I spent a day planting trees last week. It was an uplifting experience with a HUGE number of healthy ageing benefits. In fact, I think it could be top of the charts for age-well activities – see below!
I volunteered at the Woodland Trust’s First World War Centenary Woods at Langley Grove, Surrey. Each tiny sapling was carefully planted by hand, then tucked into a protective tube and firmly staked. It was surprisingly hard work, but wonderfully energising to be out in the fresh air and open countryside knowing that the trees we planted will still be standing in 100, 200, 300 years’ time: a fitting tribute to the men who fought for our freedom.
Six ways tree-planting helped me age well:
STRESS-RELIEF: spending time among trees has been found to reduce feelings of anger and depression, as well as lowering levels of the stress hormone, cortisol. Too much cortisol can damage the prefrontal cortex and hippocampus, leading to cognitive decline. More on this here
IMMUNE SYSTEM BOOST: Crucial at this time of year. Even a 30-minute walk in the woods can strengthen immunity. A study in Japan found that forest visits had a long-lasting influence on immune system markers. You can read more about it here
GUT BUILDING: getting down and dirty in the soil does wonders for our microbiome, exposing us to beneficial bacteria which builds our own internal gardens. And recent research suggests that microbes found in forest soil act as natural anti-depressants.
EXERCISE: an obvious one, of course. Walking to the wood itself and the physical work out afforded by planting was great exercise. There was lots of bending and stretching, and digging trenches to plant the saplings was a great way to firm up those pesky triceps and avoid bingo wings!
A SENSE OF PURPOSE: volunteering, and ‘giving back’ has been shown to reduce rates of cancer, heart disease and depression. It’s also a great way to meet new people and learn new things. I’m no gardener so had to learn a lot about trees in a short time!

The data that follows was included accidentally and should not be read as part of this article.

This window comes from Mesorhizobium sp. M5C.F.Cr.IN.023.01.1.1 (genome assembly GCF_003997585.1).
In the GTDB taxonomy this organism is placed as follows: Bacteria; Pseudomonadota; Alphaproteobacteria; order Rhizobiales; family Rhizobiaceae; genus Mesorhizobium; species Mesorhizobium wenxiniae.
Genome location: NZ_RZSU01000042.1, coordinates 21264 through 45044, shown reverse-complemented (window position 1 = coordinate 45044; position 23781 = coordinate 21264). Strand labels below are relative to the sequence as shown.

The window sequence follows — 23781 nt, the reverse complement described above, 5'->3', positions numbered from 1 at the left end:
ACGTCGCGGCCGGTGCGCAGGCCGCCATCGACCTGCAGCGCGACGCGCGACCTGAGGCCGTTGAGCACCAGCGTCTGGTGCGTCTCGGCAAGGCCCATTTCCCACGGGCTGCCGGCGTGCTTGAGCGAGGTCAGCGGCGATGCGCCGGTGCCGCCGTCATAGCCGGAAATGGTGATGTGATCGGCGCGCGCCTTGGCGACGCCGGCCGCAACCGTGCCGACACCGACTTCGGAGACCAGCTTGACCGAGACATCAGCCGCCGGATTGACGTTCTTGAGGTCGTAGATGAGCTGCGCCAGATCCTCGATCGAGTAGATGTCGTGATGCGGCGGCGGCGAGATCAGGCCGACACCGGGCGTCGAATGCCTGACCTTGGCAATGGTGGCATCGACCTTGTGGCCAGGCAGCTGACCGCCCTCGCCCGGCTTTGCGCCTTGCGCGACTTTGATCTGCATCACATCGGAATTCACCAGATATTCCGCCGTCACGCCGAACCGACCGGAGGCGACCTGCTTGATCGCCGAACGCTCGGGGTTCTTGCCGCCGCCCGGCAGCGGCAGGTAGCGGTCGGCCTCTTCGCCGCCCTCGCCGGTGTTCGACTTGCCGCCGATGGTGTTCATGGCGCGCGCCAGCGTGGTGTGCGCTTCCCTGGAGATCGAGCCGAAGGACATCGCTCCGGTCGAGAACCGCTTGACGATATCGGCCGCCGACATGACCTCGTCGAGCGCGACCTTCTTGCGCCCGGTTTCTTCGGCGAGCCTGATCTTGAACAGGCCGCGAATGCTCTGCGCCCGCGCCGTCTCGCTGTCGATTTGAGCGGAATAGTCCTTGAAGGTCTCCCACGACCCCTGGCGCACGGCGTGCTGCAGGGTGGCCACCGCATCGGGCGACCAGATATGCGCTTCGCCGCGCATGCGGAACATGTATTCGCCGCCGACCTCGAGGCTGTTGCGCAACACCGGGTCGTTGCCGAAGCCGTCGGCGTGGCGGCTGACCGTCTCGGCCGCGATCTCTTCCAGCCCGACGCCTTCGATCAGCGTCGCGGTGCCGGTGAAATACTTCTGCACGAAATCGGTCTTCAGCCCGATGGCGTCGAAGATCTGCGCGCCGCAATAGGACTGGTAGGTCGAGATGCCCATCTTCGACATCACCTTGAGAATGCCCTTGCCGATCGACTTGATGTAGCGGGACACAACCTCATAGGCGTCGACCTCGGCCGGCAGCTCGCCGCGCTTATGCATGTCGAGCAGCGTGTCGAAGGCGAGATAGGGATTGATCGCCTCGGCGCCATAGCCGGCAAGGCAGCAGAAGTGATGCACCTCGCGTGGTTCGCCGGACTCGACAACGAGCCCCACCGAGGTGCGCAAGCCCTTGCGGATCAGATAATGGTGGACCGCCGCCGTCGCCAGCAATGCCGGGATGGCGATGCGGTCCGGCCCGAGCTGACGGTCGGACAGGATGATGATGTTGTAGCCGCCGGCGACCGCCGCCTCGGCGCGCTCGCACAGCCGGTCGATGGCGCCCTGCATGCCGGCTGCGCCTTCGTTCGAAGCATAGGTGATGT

TACKLING POLLUTION: the more trees there are in the world, the less pollution there is. Poor air quality is responsible for over 6 million premature deaths a year, making it the fourth deadliest health risk after smoking, poor diet and high blood pressure. More here
Do share this post with the gardeners in your life, so they know how beneficial it is!
WHAT: I’m giving a talk about keeping well in the run up to Christmas, and the importance of a strong immune system as we age.
WHEN: Saturday December 8th1400 – 1800
WHERE: the Health Bloggers Community Christmas Market for Health & Wellness Lovers, This Time Next Year, 80 Ruckholt Road, London E10 5FA
THE DISCOUNT: the usual price is £10 (+ booking fee) but I’m able to offer our lovely followers a 20% discount, using the code HBCxLP.
Here’s the link to book tickets: https://www.eventbrite.co.uk/e/hbc-christmas-market-for-health-wellness-lovers-tickets-51072734925
There will be lots of delicious, healthy foods to test and a great goodie bag to take home.
Please do come and support me – it’s the first time I’ve spoken in public about The Age-Well Project. I’m super-excited and rather nervous!
photo: Andreas Krappweis
Diana Studer says
Wish I could be there!
Please – for the benefits of sauerkraut, does it need to be eaten cold as salad?
Or is warmed as a vegetable still beneficial??
Susan Saunders says
We eat it as a condiment – you only need a tablespoon. Warming could destroy the beneficial bacteria, so room temperature is better.
Diana Studer says
When is your book due?